* Posts by neilrieck

11 publicly visible posts • joined 29 Oct 2007

CentOS project changes focus, no more rebuild of Red Hat Enterprise Linux – you'll have to flow with the Stream


invisible hand of the market?

I think I see "the invisible hand of the market" (er, "IBM suits").

On a more serious note, My employer uses RHEL for all customer-facing production platforms and CentOS for everything else (this includes everything from development, customer acceptance, employee hands-on training, etc). In fact, my employer was using CentOS as an on-ramp for driving projects onto RHEL platforms. It appears that IBM has thrown a monkey-wrench into those plans.

I have no idea what the future holds but history can be instructive. Recall that when Michael Widenius and others didn't like where SUN was taking MySQL, they created MariaDB (that decision seems fortuitous after Oracle acquired SUN; then promised the EU not to kill MySQL; then slowed MySQL bug fixes for more than a year until they noticed that "a lot" of people in the Linux community were preferentially installing MariaDB).

If CentOS just received a death sentence from IBM then perhaps Rocky Linux is the MariaDB equivalent.

Are you sitting comfortably? Then we'll begin. Hang on, the PDP 11/70 has dropped offline


Core memory in Canada

I remember my first experience with a PDP-11/70 at DEC's educational services facility in Kanata, Ontario, Canada. The year was 1982 and we were attending a one-week class on DT-07 and PCL-11 (two UNIBUS technologies). It was lectures in the morning and labs in the afternoon. We all had different machines and two of us from Bell Canada were assigned a PDP-11/70. Every lab began the same way: power up the machine then toggle in your diagnostic boot strap via the octal front panel switches. On the day of the last lab, the instructor, Gilles Marcel, remarked "I notice you guys toggling in your diagnostic program at the beginning of the lab". I responded with "Yes, that's right". Then he continued: "The PDP-11/70 you are using has core memory (read: magnetic core memory) so the diagnostic only needed to be input once". Well I was gobsmacked. He had watched us toggle in the diagnostic every morning but said nothing. We thought we were computer hot-shots up until that experience :-)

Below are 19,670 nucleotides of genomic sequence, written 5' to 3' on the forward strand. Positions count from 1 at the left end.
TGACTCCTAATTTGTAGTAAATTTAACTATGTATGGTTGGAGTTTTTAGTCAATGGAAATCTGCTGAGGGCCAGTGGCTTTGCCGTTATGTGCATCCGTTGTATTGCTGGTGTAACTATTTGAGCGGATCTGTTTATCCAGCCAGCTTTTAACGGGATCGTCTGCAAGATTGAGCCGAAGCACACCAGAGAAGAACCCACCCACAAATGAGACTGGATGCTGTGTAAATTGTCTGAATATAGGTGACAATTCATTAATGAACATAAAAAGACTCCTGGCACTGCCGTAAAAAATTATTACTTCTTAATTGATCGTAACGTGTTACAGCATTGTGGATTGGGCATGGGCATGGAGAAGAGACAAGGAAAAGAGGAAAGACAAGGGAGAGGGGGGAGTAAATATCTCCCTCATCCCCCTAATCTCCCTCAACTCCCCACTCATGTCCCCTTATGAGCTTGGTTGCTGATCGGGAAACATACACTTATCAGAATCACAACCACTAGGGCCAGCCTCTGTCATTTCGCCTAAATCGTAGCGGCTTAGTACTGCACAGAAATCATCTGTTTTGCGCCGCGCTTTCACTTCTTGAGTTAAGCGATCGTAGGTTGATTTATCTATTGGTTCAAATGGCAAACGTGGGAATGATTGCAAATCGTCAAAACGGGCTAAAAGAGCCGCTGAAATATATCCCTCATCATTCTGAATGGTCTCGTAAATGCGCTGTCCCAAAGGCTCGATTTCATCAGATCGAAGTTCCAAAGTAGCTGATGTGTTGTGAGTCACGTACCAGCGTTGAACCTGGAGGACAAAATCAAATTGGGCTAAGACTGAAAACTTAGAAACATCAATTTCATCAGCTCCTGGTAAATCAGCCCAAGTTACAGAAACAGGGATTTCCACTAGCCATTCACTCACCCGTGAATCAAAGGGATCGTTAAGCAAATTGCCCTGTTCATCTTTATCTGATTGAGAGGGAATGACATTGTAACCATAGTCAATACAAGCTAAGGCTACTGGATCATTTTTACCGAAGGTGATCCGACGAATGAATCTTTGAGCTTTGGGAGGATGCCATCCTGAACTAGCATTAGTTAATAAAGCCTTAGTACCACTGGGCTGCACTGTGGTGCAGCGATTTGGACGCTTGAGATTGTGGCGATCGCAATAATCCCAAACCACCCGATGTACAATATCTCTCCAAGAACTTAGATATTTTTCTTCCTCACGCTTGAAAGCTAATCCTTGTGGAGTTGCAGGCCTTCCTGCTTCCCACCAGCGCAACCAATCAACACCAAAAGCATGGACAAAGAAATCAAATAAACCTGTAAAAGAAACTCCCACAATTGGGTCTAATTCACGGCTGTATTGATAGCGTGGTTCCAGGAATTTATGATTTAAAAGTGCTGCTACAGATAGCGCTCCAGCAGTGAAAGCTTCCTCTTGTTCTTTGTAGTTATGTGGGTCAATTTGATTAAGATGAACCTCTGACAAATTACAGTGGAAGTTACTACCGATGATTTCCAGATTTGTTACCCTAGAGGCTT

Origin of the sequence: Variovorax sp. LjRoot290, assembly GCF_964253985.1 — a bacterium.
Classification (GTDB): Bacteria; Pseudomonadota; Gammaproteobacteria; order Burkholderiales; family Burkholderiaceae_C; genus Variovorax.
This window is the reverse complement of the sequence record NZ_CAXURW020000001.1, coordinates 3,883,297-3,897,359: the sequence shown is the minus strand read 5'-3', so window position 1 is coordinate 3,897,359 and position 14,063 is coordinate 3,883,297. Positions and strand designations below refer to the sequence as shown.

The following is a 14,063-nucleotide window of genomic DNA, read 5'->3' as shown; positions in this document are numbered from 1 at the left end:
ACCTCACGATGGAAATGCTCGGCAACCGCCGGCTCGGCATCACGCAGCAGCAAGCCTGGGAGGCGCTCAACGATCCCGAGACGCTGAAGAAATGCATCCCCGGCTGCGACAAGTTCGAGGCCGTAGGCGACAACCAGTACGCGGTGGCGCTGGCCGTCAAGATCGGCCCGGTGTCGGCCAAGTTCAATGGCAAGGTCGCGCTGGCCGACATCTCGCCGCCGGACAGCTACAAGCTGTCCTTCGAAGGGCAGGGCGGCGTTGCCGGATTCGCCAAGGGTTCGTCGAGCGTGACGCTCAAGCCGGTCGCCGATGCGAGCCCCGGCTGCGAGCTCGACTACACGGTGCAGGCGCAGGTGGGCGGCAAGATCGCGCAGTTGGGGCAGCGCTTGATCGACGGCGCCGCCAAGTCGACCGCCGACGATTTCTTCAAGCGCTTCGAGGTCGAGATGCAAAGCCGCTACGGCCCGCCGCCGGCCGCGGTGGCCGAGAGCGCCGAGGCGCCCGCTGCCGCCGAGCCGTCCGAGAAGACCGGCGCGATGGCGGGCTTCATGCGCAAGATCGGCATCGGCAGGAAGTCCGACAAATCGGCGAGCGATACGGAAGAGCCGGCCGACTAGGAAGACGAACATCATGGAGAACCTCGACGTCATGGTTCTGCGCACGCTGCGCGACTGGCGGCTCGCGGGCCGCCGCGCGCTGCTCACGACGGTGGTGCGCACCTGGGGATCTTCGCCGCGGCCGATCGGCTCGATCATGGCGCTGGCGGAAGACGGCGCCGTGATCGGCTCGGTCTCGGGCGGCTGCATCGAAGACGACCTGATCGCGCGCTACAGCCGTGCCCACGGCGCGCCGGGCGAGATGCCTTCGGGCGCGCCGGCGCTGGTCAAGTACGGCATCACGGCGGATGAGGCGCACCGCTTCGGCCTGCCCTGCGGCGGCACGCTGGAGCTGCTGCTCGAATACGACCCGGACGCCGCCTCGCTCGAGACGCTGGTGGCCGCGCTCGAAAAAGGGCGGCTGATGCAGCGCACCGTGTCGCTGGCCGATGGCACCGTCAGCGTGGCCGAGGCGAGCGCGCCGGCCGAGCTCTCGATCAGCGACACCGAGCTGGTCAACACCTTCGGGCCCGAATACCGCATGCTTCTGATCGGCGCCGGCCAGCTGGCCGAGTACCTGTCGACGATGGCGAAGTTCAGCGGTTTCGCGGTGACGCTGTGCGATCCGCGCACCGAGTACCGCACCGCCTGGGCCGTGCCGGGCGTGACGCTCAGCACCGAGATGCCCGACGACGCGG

It's 2019, the year Blade Runner takes place: I can has flying cars?


grammar fubar in the title of this article

Has someone notified the publisher about the grammar fubar in the title?

What's up with "I can has flying cars?" (probably intended to type "can I have flying cars?")

Basic instinct: how we used to code

Thumb Up

I started out with BASIC in 1977 on a borrowed "Heath Kit H8" (with H9 monitor) then purchased an Apple ][ (Integer BASIC, AppleSoft BASIC, 6502 Assembler, Pascal, FORTRAN 77). Today due to corporate rules, 90% of my efforts take place in "HP-BASIC for OpenVMS Alpha".

Vote now for the best sci-fi film never made


Need more choices

It's too bad you didn't have people vote for their favorite 5 (sort of like proportional representation)